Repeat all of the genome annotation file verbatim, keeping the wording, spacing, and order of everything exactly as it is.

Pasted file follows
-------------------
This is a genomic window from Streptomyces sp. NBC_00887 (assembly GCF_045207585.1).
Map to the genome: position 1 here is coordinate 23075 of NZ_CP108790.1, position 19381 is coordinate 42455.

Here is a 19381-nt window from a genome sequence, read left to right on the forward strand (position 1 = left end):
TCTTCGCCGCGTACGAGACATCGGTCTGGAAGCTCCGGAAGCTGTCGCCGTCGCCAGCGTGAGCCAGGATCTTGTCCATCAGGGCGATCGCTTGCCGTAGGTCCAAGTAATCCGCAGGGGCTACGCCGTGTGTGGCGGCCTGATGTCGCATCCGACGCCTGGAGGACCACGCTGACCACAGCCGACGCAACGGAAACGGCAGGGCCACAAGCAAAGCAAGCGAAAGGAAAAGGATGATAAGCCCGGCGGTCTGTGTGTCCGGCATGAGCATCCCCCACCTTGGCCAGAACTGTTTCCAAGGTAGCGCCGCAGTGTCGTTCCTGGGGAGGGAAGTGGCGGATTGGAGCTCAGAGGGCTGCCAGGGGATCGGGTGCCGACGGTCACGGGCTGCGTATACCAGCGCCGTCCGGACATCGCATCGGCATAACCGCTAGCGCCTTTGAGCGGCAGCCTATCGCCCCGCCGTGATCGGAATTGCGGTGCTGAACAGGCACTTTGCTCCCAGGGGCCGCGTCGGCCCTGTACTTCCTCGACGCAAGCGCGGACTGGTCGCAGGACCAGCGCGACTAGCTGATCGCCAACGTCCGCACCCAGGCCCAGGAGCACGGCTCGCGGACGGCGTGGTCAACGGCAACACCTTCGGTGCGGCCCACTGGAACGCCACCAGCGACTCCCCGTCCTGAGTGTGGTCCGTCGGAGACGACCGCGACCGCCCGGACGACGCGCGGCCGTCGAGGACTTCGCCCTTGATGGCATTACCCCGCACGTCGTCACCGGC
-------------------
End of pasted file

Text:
This is a genomic window from Streptomyces sp. NBC_00887 (assembly GCF_045207585.1).
Map to the genome: position 1 here is coordinate 23075 of NZ_CP108790.1, position 19381 is coordinate 42455.

Here is a 19381-nt window from a genome sequence, read left to right on the forward strand (position 1 = left end):
TCTTCGCCGCGTACGAGACATCGGTCTGGAAGCTCCGGAAGCTGTCGCCGTCGCCAGCGTGAGCCAGGATCTTGTCCATCAGGGCGATCGCTTGCCGTAGGTCCAAGTAATCCGCAGGGGCTACGCCGTGTGTGGCGGCCTGATGTCGCATCCGACGCCTGGAGGACCACGCTGACCACAGCCGACGCAACGGAAACGGCAGGGCCACAAGCAAAGCAAGCGAAAGGAAAAGGATGATAAGCCCGGCGGTCTGTGTGTCCGGCATGAGCATCCCCCACCTTGGCCAGAACTGTTTCCAAGGTAGCGCCGCAGTGTCGTTCCTGGGGAGGGAAGTGGCGGATTGGAGCTCAGAGGGCTGCCAGGGGATCGGGTGCCGACGGTCACGGGCTGCGTATACCAGCGCCGTCCGGACATCGCATCGGCATAACCGCTAGCGCCTTTGAGCGGCAGCCTATCGCCCCGCCGTGATCGGAATTGCGGTGCTGAACAGGCACTTTGCTCCCAGGGGCCGCGTCGGCCCTGTACTTCCTCGACGCAAGCGCGGACTGGTCGCAGGACCAGCGCGACTAGCTGATCGCCAACGTCCGCACCCAGGCCCAGGAGCACGGCTCGCGGACGGCGTGGTCAACGGCAACACCTTCGGTGCGGCCCACTGGAACGCCACCAGCGACTCCCCGTCCTGAGTGTGGTCCGTCGGAGACGACCGCGACCGCCCGGACGACGCGCGGCCGTCGAGGACTTCGCCCTTGATGGCATTACCCCGCACGTCGTCACCGGC